Bangladesh's economy, like everywhere else, has had to bear substantial losses, resulting in a significantly lower real GDP growth for FY20 than the target as well as actual growth (8.15 percent) recorded in FY19.
The annual average nonfood inflation, particularly concerning medical care and health expenses, and disruption of supply chains due to coronavirus pandemic were largely responsible for this higher inflation.
Here are the key points:
The annual average CPI-based general inflation stood at 5.65 percent in FY20, slightly up from the target (5.50 percent) ceiling as well as actual inflation of 5.47 percent in FY19.
A comparison of FY20's programme versus actual developments indicates that the broad money (M2) growth (12.7 percent) remained very close to the target ceiling of 13.0 percent. The domestic credit growth fully moved together with the programmed path during the first half of FY20, though slightly plunged in the third and fourth quarters due mainly to a slower than programmed growth of private sector credit.
- The monetary policy stance and programme executed in FY20 was largely successful in narrowing the current account deficit from 1.7 percent of GDP in FY19 to primarily estimated at 1.5 percent of GDP in FY20. The government's 2 percent incentive programme and the Bangladesh Bank's initiatives of easing money transfer process along with the policy of gradual depreciation of taka against US dollar played vital roles in augmenting remittance inflows (10.9 percent growth) in the country in FY20.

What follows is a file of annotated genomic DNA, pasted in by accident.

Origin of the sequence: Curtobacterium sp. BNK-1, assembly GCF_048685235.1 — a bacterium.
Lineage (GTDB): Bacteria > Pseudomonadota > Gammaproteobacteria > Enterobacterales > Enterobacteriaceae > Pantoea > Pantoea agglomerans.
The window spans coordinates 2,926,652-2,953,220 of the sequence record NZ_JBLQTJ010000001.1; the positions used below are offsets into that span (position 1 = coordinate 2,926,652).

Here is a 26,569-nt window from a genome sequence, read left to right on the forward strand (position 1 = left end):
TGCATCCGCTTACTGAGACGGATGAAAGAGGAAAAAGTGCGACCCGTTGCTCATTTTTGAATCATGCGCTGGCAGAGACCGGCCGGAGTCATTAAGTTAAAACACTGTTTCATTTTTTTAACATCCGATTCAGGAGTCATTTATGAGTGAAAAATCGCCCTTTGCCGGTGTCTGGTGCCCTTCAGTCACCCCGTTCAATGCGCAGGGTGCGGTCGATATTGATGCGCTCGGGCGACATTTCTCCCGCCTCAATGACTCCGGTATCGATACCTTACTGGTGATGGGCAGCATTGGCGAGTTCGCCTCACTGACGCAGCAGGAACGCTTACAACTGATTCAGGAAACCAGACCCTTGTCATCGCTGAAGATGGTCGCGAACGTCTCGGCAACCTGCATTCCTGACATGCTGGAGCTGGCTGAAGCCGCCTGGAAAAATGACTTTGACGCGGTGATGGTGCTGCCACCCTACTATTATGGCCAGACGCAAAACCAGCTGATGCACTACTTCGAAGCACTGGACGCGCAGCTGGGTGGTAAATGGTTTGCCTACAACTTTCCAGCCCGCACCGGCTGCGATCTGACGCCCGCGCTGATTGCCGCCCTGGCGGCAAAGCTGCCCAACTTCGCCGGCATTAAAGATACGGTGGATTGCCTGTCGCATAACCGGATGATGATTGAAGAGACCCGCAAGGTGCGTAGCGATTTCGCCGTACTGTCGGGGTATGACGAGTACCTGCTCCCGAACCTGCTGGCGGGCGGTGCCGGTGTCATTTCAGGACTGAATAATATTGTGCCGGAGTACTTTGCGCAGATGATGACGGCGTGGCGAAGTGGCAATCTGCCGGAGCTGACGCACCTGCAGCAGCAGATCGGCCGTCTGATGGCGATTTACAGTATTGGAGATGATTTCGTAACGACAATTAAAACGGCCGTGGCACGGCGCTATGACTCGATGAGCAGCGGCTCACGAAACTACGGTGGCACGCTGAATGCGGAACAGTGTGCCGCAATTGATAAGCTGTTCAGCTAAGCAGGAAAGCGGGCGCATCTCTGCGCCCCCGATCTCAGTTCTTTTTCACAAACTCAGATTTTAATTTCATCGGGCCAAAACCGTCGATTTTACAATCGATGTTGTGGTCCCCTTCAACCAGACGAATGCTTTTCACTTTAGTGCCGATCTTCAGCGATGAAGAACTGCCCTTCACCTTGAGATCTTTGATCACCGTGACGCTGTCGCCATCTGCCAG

- The Bangladesh Bank's policy supports of reducing CRR and repo rate, alongside providing enhanced repo and refinance facilities to banks with timely intervention in the foreign exchange market, helped maintain normalcy in both the taka and US dollar interbank markets.
- The central bank's monetary policy stance and monetary programmes for FY21 are essentially expansionary and accommodative for all growth support needs without impairing attainment of the targeted inflation rate, subject to any such mid-course modifications as found necessary.
- Despite countrywide unprecedented lockdown during March 26 to May 30, owing to the Covid-19 outbreak, the uninterrupted banking, and mobile financial services for all in the country have been effectively maintained by the Bangladesh Bank.
- The central bank has used its available monetary policy instruments, such as cash reserve ratio (CRR), repo facility (interest rate and tenor), refinancing facility and other monetary condition easing initiatives necessary for liquidity in market including the recent formation of a credit guarantee scheme to support cottage, micro and small enterprises that lack adequate assets to pledge for bank loans.
- This monetary policy statement is proposing a further cut in the overnight repo rate from 5.25 percent to 4.75 percent and a reduction of reverse repo rate from 4.75 percent to 4 percent, ensuring the availability of less costly funds for banks and rationalising the policy rates' corridor.
Moreover, the Bank Rate has been considered to be reduced from 5 percent to 4 percent to rationalise it with the current interest rate regime.
- There are several risk factors to the attainment of FY21 monetary policy programme objectives arising from the Covid-19 pandemic, floods, international sluggish economic and volatile price situations resulting in slower than ever expected economic activities, formation of unexpected commodity price bubbles, and building-up of undue bad assets of banks. The Bangladesh Bank will remain fully engaged and vigilant in monitoring and taking timely actions, where necessary.